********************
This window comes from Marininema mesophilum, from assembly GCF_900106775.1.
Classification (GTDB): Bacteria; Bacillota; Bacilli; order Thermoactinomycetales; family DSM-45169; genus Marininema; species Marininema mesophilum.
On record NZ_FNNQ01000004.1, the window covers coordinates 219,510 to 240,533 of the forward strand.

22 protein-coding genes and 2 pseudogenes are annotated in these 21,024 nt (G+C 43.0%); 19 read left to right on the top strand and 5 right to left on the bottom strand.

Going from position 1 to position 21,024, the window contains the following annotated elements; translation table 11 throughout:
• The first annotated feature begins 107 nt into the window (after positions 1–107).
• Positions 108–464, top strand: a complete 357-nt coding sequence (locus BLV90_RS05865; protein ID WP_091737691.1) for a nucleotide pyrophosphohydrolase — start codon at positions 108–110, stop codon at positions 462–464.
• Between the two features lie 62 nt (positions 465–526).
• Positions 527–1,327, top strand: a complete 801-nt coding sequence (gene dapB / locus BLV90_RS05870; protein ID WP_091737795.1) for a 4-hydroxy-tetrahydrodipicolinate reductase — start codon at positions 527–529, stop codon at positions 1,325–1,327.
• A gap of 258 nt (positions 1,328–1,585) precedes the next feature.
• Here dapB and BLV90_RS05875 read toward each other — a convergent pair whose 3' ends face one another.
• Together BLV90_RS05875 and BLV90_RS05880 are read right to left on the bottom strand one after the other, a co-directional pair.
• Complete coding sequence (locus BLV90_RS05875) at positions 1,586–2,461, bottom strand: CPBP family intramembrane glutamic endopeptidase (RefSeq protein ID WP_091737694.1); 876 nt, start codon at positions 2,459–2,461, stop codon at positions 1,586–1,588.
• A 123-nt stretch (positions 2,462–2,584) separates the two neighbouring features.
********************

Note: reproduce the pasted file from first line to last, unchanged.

This window comes from Marininema mesophilum, from assembly GCF_900106775.1.
Classification (GTDB): Bacteria; Bacillota; Bacilli; order Thermoactinomycetales; family DSM-45169; genus Marininema; species Marininema mesophilum.
On record NZ_FNNQ01000004.1, the window covers coordinates 219,510 to 240,533 of the forward strand.

22 protein-coding genes and 2 pseudogenes are annotated in these 21,024 nt (G+C 43.0%); 19 read left to right on the top strand and 5 right to left on the bottom strand.

Going from position 1 to position 21,024, the window contains the following annotated elements; translation table 11 throughout:
• The first annotated feature begins 107 nt into the window (after positions 1–107).
• Positions 108–464, top strand: a complete 357-nt coding sequence (locus BLV90_RS05865; protein ID WP_091737691.1) for a nucleotide pyrophosphohydrolase — start codon at positions 108–110, stop codon at positions 462–464.
• Between the two features lie 62 nt (positions 465–526).
• Positions 527–1,327, top strand: a complete 801-nt coding sequence (gene dapB / locus BLV90_RS05870; protein ID WP_091737795.1) for a 4-hydroxy-tetrahydrodipicolinate reductase — start codon at positions 527–529, stop codon at positions 1,325–1,327.
• A gap of 258 nt (positions 1,328–1,585) precedes the next feature.
• Here dapB and BLV90_RS05875 read toward each other — a convergent pair whose 3' ends face one another.
• Together BLV90_RS05875 and BLV90_RS05880 are read right to left on the bottom strand one after the other, a co-directional pair.
• Complete coding sequence (locus BLV90_RS05875) at positions 1,586–2,461, bottom strand: CPBP family intramembrane glutamic endopeptidase (RefSeq protein ID WP_091737694.1); 876 nt, start codon at positions 2,459–2,461, stop codon at positions 1,586–1,588.
• A 123-nt stretch (positions 2,462–2,584) separates the two neighbouring features.